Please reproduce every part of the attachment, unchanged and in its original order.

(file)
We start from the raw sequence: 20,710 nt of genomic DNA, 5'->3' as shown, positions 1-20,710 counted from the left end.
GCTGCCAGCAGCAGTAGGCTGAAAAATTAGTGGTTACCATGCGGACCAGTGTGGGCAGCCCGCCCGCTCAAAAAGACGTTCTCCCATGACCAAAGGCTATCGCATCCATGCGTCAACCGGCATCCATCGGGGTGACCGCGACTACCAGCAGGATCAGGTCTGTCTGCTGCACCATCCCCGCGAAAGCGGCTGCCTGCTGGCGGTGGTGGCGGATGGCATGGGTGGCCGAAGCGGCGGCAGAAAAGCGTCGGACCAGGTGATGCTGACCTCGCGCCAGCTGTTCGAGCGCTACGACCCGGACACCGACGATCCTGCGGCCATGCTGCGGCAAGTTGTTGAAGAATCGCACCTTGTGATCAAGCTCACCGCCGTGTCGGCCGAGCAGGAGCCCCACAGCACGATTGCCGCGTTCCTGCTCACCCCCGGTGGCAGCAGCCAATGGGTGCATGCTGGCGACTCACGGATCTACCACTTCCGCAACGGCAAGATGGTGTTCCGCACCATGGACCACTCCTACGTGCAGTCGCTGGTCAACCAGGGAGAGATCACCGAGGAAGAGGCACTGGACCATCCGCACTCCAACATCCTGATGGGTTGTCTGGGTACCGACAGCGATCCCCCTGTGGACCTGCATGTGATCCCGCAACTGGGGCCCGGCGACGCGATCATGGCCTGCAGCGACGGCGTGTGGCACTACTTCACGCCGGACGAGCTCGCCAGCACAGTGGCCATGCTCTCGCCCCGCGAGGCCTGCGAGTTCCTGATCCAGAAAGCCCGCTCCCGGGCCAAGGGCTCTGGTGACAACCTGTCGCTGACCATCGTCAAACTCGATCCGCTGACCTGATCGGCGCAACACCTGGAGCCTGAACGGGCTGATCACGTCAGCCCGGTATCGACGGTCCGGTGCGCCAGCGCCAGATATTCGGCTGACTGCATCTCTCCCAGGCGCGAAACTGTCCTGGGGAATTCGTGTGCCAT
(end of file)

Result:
We start from the raw sequence: 20,710 nt of genomic DNA, 5'->3' as shown, positions 1-20,710 counted from the left end.
GCTGCCAGCAGCAGTAGGCTGAAAAATTAGTGGTTACCATGCGGACCAGTGTGGGCAGCCCGCCCGCTCAAAAAGACGTTCTCCCATGACCAAAGGCTATCGCATCCATGCGTCAACCGGCATCCATCGGGGTGACCGCGACTACCAGCAGGATCAGGTCTGTCTGCTGCACCATCCCCGCGAAAGCGGCTGCCTGCTGGCGGTGGTGGCGGATGGCATGGGTGGCCGAAGCGGCGGCAGAAAAGCGTCGGACCAGGTGATGCTGACCTCGCGCCAGCTGTTCGAGCGCTACGACCCGGACACCGACGATCCTGCGGCCATGCTGCGGCAAGTTGTTGAAGAATCGCACCTTGTGATCAAGCTCACCGCCGTGTCGGCCGAGCAGGAGCCCCACAGCACGATTGCCGCGTTCCTGCTCACCCCCGGTGGCAGCAGCCAATGGGTGCATGCTGGCGACTCACGGATCTACCACTTCCGCAACGGCAAGATGGTGTTCCGCACCATGGACCACTCCTACGTGCAGTCGCTGGTCAACCAGGGAGAGATCACCGAGGAAGAGGCACTGGACCATCCGCACTCCAACATCCTGATGGGTTGTCTGGGTACCGACAGCGATCCCCCTGTGGACCTGCATGTGATCCCGCAACTGGGGCCCGGCGACGCGATCATGGCCTGCAGCGACGGCGTGTGGCACTACTTCACGCCGGACGAGCTCGCCAGCACAGTGGCCATGCTCTCGCCCCGCGAGGCCTGCGAGTTCCTGATCCAGAAAGCCCGCTCCCGGGCCAAGGGCTCTGGTGACAACCTGTCGCTGACCATCGTCAAACTCGATCCGCTGACCTGATCGGCGCAACACCTGGAGCCTGAACGGGCTGATCACGTCAGCCCGGTATCGACGGTCCGGTGCGCCAGCGCCAGATATTCGGCTGACTGCATCTCTCCCAGGCGCGAAACTGTCCTGGGGAATTCGTGTGCCAT